Kannada Articleby: Dr Harsha Simha –
English Rendering by: M R Bhashyam
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The art which attracts the mind - Chitta – is Chitra Kala – the Art of portraying. When a noble soul looks at a scenic portrait, the mind attracted by the beauty of the environment enjoys the circumstances of portrayal. Because portraits (Chitras) attract a person's mind to the subject and create a taste (rasa) and make him savor the joy, they are called Chitras (art). Sculpture also accomplishes this effectively and hence even sculpture is called Chitra by the experts in this field.
The subject matter of a chitra is dependent on the artist. The senses, the mind and their moods create an impression on the artist's mind and his brush depicts these mental pictures. The mind of an observer following these chitras, is ultimately positioned at the same station as that of the artist. Knowing this secret, the sages of India have brought out through pictures and sculptures the secrets of nature, gods and demigods that they experienced in their deepest states of meditation. Constant viewing and watching of these pictures and sculptures, like penance, slowly and surely navigate the mind of the viewer to the same condition of the sages; it then makes him savor the joy experienced by them, ultimately leading him to the abode of the Lord at the root of creation, His unbounded Joy (aananada) and His rasa (ambrosia). The meaning of Shilpa (Sculpture) itself is Samadhi-the merger in the infinite. The posture, attitude, sight, beauty, the smile and countenance of the idols of the Lord, satiate and propel the mind towards the moorings of beauty, the merger and experience of the ultimate.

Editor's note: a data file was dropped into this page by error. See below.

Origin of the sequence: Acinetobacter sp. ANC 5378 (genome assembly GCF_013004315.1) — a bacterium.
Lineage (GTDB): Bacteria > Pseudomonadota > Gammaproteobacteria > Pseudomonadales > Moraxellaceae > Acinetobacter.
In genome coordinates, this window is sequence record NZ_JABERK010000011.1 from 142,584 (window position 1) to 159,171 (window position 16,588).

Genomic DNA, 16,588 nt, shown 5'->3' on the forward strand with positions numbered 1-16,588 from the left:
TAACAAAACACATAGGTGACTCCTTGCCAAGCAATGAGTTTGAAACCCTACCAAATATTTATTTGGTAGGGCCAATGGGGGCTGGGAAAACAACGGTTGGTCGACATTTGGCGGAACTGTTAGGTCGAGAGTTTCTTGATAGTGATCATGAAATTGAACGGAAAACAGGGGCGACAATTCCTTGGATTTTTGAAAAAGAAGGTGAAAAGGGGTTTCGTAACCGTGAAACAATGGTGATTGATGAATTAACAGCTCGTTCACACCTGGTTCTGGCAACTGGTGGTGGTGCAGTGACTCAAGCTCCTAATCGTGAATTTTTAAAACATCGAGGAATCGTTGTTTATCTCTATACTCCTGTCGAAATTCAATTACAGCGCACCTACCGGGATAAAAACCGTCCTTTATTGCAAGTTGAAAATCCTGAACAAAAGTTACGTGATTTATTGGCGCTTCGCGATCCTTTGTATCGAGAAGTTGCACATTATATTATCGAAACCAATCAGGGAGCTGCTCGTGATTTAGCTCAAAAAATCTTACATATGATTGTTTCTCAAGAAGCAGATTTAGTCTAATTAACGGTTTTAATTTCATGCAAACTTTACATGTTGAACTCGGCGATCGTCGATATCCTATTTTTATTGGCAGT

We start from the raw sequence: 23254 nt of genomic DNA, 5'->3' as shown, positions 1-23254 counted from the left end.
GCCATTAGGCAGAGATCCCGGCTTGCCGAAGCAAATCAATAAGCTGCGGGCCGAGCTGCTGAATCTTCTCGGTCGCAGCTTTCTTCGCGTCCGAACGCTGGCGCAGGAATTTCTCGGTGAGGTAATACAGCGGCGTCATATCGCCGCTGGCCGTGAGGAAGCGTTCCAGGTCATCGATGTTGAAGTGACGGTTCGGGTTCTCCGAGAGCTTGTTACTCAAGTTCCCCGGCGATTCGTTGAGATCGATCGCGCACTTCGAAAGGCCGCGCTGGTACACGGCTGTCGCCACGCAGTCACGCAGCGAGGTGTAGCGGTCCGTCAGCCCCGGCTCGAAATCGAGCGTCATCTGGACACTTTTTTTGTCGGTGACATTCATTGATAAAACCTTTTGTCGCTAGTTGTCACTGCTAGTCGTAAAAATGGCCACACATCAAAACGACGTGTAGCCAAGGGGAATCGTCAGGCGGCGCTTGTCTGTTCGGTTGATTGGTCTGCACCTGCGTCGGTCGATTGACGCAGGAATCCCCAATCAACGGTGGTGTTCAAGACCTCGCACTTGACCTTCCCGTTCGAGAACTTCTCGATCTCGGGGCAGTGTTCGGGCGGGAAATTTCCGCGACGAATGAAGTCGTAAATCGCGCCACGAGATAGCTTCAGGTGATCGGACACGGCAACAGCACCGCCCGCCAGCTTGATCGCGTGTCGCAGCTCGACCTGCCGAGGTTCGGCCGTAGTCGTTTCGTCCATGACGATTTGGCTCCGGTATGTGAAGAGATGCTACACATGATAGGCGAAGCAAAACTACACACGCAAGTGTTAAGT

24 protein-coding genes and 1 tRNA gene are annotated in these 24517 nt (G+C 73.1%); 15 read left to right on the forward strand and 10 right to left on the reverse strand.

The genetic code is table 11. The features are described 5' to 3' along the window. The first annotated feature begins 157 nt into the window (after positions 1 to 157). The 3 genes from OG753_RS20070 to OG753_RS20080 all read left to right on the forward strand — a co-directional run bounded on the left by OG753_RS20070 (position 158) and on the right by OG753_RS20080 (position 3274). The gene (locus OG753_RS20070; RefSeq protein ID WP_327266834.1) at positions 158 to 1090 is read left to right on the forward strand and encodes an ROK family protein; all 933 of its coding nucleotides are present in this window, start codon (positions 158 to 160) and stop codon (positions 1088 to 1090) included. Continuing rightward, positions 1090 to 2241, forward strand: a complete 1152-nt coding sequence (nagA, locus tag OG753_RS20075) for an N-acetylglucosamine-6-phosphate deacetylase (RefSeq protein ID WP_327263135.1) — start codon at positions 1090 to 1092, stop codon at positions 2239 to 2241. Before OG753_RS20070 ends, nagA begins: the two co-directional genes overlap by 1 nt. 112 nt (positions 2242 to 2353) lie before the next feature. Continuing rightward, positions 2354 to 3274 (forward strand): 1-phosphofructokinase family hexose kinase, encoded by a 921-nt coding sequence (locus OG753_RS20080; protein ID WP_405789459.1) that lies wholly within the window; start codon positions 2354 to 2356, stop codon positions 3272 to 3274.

In temples, in addition to the idol of the main deity, there could be other idols, portraits, depicting nature's beauty, animals, birds and even mundane life. This is like when we embark on a tour of Jog falls, do we not enjoy the scenic beauty of the green jungles, food on the way and the journey itself? In addition to marveling the falls, we revel in other memories too. Similarly, though we enjoy the idol of the deity inside the Sanctus Sanctorum, we also enjoy the canvas of the grandeur of His creation along the way. We are allured by His Vibhuti (vastness). A noble soul enjoys the greenery of mother Nature's soothing jungle lap, her loftiness in mountains and hills, her vastness on the shores of her oceans and her brightness in the deep blue starry sky. As told by the illustrious Shri Ranga Mahaguru, "because the enigma of Lord's creation carries His imprint and signature, watching these, propels the mind towards Him, slowly but surely, without one being aware. The mind dives deep into silence and enjoys a tiny piece of the unbounded internal joy." From this view point, His entire creation is His portrait, His sculpture. He, the effulgent Lord, is the true Artist and is the ideal for every other artist. The Art of this universal Artist, who has created this cosmos is the basis for all art of our land Bhaarat.
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